‘I’m trying my hand at fashion photography’
“Her images offer our atrophied organs of perception occasion to exert themselves, forcing us to focus on the moment of their creation,” wrote Elizabeth Gumport of photographer Francesca Woodman, who committed suicide in 1981 at the age of twenty-two. “Woodman reveals the injuries that occur in the time it takes to produce a single picture: hair turns wispy, flesh fades and stretches into smoke. The longer her shutter stays open, the blurrier and more transparent bodies will appear, until at last they disappear.”
The Marian Goodman Gallery presents a selection of Woodman’s fashion photography, taken between 1978 and 1980. She had difficulty attracting work from fashion magazines and, of the thirty photographs in this exhibition, many are being shown for the first time. Influenced by many of the leading fashion photographers of the time—Helmut Newton, Guy Bourdin, and Deborah Turbeville—Woodman’s pictures draw attention to the female subject and contain narratives, rather than emphasizing clothes or accessories.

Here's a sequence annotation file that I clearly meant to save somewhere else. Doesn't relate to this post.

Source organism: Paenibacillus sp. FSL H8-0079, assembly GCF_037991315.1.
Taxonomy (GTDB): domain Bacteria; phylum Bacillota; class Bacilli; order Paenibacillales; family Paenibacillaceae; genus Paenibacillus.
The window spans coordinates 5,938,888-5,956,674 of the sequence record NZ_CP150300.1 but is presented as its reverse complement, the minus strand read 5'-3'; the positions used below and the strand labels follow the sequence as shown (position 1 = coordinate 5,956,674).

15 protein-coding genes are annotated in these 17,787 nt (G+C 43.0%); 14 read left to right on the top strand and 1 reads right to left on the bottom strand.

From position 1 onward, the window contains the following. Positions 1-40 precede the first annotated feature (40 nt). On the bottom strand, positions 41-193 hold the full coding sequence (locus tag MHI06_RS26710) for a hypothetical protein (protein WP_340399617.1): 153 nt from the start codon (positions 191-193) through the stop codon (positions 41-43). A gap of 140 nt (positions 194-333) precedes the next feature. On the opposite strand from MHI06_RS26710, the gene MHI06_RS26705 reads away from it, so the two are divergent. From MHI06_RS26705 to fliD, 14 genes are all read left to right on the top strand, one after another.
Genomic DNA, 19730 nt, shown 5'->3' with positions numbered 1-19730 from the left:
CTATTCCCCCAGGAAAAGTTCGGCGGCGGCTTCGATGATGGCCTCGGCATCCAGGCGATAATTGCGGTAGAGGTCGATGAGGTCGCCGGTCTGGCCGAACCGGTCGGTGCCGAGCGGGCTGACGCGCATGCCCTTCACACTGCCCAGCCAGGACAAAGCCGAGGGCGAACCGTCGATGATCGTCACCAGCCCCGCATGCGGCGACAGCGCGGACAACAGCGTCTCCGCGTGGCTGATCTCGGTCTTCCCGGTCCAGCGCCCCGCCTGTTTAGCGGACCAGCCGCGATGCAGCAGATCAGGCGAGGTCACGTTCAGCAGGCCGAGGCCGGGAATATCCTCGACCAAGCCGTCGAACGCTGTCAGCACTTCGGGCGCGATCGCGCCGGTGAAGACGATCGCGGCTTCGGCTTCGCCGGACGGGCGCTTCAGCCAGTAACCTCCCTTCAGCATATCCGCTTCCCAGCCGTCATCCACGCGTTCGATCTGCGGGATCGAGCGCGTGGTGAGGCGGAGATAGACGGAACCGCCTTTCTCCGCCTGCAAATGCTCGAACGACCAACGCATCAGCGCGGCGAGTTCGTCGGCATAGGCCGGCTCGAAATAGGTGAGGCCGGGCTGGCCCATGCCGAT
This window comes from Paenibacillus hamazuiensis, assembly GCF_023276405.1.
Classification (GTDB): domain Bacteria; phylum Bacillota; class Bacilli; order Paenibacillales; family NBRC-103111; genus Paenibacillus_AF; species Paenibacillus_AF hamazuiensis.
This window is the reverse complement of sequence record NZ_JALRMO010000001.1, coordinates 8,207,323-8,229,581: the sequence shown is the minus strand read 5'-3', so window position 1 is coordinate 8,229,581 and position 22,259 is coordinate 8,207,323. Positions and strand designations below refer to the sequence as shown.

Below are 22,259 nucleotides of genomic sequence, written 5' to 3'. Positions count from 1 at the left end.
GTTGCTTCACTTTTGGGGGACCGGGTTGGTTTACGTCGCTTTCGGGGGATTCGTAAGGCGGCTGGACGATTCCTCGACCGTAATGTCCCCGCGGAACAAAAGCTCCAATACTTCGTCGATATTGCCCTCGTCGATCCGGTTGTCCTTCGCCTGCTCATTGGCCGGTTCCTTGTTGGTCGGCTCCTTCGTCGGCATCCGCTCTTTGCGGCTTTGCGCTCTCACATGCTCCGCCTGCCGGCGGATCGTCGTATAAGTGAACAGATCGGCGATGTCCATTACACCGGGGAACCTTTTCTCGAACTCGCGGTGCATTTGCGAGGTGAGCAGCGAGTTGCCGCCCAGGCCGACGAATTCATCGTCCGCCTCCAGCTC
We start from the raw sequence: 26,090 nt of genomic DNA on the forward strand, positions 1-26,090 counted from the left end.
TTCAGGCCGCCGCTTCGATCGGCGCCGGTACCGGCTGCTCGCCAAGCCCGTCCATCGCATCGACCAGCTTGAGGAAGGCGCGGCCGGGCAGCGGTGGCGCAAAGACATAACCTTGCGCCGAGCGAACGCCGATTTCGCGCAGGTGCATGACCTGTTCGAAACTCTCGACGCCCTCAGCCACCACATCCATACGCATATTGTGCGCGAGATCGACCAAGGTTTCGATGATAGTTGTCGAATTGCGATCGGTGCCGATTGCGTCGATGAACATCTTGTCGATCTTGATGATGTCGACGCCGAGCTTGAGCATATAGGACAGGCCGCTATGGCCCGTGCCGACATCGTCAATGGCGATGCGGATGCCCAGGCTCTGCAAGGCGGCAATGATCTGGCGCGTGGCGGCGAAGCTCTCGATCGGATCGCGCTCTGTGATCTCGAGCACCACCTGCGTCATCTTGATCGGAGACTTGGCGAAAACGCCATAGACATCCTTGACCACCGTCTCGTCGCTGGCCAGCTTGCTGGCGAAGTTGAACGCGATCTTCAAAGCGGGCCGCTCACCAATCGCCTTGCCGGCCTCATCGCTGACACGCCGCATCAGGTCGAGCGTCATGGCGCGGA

In one photograph, with the title “This photograph is more fashion than that one,” a woman in a dark dress sits on a window sill, her dark angular frame contrasted against the inpouring light. In another, “Untitled, New York Fashion,” the torso of a woman in a sheer slip appears in the left foreground, while another woman in the background wears a long nightgown or silk dress. Both of their faces are partially concealed.
For more information, visit mariangoodman.com.
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